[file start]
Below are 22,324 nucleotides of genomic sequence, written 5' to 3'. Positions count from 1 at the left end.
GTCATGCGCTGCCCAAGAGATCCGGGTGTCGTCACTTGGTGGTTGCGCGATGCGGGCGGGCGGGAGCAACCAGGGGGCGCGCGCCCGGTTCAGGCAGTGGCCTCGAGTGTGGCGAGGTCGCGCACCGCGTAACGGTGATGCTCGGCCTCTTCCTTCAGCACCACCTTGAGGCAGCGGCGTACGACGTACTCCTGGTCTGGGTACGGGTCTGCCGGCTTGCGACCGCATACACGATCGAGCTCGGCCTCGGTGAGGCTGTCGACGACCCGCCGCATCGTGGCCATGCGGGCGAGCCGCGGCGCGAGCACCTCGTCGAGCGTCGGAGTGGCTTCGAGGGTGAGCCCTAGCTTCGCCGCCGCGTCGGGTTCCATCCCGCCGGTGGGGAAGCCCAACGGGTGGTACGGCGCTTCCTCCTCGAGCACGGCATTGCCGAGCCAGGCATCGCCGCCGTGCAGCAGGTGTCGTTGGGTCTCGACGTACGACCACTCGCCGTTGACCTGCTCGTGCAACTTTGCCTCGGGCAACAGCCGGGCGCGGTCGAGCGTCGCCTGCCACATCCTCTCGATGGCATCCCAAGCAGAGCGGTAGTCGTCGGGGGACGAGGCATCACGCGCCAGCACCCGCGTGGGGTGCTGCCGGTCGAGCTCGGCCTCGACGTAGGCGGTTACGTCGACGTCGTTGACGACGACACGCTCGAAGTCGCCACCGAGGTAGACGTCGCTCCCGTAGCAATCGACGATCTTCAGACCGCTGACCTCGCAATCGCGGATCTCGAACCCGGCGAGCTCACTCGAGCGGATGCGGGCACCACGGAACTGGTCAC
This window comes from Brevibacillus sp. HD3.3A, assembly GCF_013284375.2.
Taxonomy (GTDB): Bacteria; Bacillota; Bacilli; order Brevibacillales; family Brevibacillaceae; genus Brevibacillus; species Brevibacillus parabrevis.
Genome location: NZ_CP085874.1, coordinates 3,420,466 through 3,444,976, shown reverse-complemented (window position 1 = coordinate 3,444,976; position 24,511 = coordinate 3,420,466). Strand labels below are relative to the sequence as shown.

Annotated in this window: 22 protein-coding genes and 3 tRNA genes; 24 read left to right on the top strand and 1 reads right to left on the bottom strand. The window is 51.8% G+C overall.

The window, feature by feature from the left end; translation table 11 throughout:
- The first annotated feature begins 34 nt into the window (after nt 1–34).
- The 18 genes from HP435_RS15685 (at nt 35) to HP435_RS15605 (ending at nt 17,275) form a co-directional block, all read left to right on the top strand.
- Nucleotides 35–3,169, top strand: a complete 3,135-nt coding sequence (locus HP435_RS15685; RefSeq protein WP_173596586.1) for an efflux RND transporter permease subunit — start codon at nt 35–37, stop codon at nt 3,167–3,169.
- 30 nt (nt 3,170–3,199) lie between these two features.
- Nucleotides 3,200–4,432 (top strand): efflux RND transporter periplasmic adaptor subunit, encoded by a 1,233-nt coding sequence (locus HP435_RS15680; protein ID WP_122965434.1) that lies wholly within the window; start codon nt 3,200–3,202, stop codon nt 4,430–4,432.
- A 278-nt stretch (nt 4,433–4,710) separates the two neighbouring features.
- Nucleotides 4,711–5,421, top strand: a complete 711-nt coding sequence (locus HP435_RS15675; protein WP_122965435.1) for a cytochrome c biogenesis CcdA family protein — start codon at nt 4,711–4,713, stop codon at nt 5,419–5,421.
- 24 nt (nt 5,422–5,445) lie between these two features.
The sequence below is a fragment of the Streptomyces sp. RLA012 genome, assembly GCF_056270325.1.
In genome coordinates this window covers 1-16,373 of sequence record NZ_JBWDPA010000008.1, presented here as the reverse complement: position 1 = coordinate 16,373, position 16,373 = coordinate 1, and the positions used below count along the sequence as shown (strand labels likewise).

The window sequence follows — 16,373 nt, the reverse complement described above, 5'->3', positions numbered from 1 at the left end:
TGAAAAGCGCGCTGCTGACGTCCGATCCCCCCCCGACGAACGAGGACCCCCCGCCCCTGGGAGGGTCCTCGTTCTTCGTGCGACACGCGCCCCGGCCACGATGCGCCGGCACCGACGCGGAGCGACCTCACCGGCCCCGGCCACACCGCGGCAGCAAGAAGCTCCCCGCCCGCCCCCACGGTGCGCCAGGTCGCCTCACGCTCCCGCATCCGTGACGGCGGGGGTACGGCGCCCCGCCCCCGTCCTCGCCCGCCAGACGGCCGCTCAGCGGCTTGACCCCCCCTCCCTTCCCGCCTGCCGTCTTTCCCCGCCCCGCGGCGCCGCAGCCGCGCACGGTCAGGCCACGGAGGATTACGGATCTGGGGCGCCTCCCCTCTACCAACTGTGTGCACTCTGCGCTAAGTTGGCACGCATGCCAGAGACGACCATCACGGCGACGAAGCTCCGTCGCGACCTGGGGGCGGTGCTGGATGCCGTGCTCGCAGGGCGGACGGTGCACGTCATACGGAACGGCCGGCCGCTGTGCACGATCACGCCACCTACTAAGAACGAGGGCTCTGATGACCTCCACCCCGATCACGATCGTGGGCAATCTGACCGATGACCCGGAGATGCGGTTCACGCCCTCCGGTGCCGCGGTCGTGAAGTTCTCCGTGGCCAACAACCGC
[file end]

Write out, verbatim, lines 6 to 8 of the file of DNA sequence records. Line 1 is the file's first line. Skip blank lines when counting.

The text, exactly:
Annotated in this window: 22 protein-coding genes and 3 tRNA genes; 24 read left to right on the top strand and 1 reads right to left on the bottom strand. The window is 51.8% G+C overall.

The window, feature by feature from the left end; translation table 11 throughout:
- The first annotated feature begins 34 nt into the window (after nt 1–34).